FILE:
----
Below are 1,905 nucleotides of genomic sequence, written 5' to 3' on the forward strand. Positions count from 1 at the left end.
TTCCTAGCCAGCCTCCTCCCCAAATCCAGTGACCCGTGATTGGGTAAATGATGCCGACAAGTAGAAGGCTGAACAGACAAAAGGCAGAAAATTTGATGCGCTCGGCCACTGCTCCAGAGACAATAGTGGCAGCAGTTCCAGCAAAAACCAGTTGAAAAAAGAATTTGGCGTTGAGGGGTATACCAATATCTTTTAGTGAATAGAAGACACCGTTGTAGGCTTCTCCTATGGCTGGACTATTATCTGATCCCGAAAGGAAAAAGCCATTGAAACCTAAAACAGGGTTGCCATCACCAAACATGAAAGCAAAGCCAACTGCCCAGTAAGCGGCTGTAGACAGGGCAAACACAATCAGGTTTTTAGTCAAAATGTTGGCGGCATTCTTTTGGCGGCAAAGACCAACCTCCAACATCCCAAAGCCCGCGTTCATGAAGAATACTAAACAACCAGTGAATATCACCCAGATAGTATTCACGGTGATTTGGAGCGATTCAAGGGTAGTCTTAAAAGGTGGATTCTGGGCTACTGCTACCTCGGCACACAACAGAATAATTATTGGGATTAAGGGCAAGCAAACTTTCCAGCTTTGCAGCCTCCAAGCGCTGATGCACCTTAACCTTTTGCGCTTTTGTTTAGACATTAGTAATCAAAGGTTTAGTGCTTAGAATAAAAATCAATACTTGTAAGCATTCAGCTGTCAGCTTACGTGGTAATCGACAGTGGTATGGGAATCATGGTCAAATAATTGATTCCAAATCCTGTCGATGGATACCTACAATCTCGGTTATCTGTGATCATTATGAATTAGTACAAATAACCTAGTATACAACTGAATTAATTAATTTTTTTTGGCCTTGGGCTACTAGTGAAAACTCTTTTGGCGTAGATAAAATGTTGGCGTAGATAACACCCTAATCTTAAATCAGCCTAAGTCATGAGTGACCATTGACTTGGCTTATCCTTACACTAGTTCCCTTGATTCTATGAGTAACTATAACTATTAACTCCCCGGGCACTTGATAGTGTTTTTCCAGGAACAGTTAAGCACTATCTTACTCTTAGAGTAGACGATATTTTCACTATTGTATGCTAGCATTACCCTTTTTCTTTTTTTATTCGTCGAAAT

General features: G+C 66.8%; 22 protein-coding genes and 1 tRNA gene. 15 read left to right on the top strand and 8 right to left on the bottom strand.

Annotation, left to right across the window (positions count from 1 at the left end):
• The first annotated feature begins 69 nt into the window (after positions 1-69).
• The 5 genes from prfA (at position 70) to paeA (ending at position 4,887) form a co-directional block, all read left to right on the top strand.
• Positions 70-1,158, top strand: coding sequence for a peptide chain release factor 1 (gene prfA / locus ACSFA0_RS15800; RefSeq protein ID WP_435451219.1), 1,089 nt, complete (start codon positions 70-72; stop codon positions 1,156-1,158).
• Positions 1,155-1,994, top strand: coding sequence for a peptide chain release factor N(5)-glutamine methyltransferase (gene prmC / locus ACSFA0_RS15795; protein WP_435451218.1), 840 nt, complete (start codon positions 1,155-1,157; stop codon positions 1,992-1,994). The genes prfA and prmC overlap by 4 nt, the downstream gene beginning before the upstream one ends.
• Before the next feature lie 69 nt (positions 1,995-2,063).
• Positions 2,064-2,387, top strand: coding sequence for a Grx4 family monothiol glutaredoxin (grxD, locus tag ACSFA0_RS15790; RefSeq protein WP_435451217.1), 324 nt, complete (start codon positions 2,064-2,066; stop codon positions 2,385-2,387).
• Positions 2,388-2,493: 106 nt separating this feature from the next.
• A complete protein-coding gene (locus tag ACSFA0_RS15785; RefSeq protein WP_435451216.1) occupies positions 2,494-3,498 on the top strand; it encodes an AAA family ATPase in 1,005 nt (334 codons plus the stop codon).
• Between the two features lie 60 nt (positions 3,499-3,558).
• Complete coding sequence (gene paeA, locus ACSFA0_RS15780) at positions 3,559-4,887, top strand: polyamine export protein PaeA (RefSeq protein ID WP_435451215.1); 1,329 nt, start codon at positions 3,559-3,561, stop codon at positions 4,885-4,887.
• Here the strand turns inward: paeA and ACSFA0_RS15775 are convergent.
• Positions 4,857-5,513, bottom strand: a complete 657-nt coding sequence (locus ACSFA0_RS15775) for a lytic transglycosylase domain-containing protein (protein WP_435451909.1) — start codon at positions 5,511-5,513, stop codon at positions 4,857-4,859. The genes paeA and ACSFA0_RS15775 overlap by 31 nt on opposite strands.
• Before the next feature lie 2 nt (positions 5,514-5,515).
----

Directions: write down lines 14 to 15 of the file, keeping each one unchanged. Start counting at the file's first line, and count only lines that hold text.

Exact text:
• Complete coding sequence (gene paeA, locus ACSFA0_RS15780) at positions 3,559-4,887, top strand: polyamine export protein PaeA (RefSeq protein ID WP_435451215.1); 1,329 nt, start codon at positions 3,559-3,561, stop codon at positions 4,885-4,887.
• Here the strand turns inward: paeA and ACSFA0_RS15775 are convergent.